Vince Dooley

Vince Dooley: Emphasize Safety For Student-Athletes

It’s a game of individual battles, assignments and responsibilities, but when football is boiled down to its basic parts, it’s a team game more than anything else. That’s why Vince Dooley, 85, the head coach of Georgia for 25 seasons (1964-88) and winner of one national title, dedicated his life to the sport.

When Dooley is asked about what fueled his passion for football, he doesn’t hesitate to say, “being a part of something and being a responsible part of something that’s bigger than oneself. The greatest satisfaction and the thing I miss is that moment in the locker room after a big win, and beating a team you weren’t supposed to, and seeing the celebration of the team, the managers, the trainers and whoever else is a part of it.

“I used to just sit back and watch, and really enjoy it as a satisfying moment.”

Dooley earned a lot of those satisfying moments in his career with 201 victories (all at Georgia), six SEC titles and eight bowl wins. He says football coaching never was “work” to him, it simply was part of his life. It’s a part of his life that almost never came to be.

Dooley gives a great deal of credit to his high school (McGill Institute) coach, Ray Discharry, for his career path. It’s a testament to the positive influence high school coaches play in the lives of their players.

“Outside of my parents, no person had more influence on me than my high school coach because, at that time in my life, sports made the most sense,” Dooley recalls of his time growing up in Mobile, Ala. “You respected and admired your coach, and you learned from him. He had the positive influence that I needed at a time in my life when I was finding my way.”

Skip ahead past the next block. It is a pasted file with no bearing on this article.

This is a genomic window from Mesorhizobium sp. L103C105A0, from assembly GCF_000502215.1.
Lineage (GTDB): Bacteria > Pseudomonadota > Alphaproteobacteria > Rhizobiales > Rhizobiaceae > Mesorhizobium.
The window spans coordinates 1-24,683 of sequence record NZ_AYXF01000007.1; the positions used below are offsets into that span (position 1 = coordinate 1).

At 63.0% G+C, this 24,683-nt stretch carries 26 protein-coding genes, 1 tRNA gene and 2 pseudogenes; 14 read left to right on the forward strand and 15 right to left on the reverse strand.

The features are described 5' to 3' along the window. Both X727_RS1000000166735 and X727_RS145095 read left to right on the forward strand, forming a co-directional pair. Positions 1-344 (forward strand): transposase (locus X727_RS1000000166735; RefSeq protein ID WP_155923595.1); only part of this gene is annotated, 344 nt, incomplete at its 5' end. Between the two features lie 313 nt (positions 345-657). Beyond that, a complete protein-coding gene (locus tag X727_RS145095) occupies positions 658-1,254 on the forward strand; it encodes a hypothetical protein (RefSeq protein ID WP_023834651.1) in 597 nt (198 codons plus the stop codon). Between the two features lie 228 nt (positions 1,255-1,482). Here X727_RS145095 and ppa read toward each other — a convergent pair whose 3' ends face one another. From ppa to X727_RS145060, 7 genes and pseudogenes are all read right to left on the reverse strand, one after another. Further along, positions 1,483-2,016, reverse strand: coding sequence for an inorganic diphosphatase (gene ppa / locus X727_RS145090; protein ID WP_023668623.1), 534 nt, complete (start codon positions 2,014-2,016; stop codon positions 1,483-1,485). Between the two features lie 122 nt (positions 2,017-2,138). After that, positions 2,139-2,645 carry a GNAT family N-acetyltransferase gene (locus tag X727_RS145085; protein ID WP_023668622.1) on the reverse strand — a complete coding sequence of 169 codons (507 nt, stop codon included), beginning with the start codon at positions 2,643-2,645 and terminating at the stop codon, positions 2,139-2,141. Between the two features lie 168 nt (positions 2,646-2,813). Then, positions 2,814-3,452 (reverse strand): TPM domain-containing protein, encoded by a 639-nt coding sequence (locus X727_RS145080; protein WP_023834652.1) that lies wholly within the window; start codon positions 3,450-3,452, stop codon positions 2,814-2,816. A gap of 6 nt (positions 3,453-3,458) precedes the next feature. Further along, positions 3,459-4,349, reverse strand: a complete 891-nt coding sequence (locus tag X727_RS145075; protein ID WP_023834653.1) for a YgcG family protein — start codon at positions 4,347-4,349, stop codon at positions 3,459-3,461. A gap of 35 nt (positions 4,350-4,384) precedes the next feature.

What Dooley wants players learning from the coaches — beyond the life lessons that stick with them for the rest of their lives — is that they know how much their coaches care for them and want them to be safe. He’s encouraged by the lengths coaches are going to make the game safer. Dooley describes football as a “spartan” game in which physical toughness is required. Despite this, there are ways to make the game safer to keep players on the field and reaping the benefits of football.

“I was on the rules committee and chaired it, and safety always has been at the top of the list,” Dooley says while adding that he’s pleased with how medical staff members now are more actively involved in player evaluations.

“You’re a football coach, you’re not a medical doctor. Those decisions need to be made and left to the doctors and trainers, so there’s no question,” Dooley explains.

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He adds the increased awareness of player safety has forced coaches to go back and teach tackling the proper way — with the shoulder — and the head to the side. As young players learn these techniques, they become less at risk for injury and the game becomes healthier in the long run.

This sentiment circles back to his idea of coaches being positive influences on their players and the game. He sees the sport as an opportunity for so many young men to find purpose and learn lessons that stick with them through adulthood.

“It was through this sport that I was even able to go to college. It provided me an opportunity,” Dooley says. “The championships, the bowls, the winning will never be lessened, but as one grows, you realize the players become increasingly more important.

“(As a coach) you are such a positive to influence people. You have that responsibility and you constantly need to be reminded of it.”

This article was written by Mike Austin, a contributing editor to AFCA Magazine.

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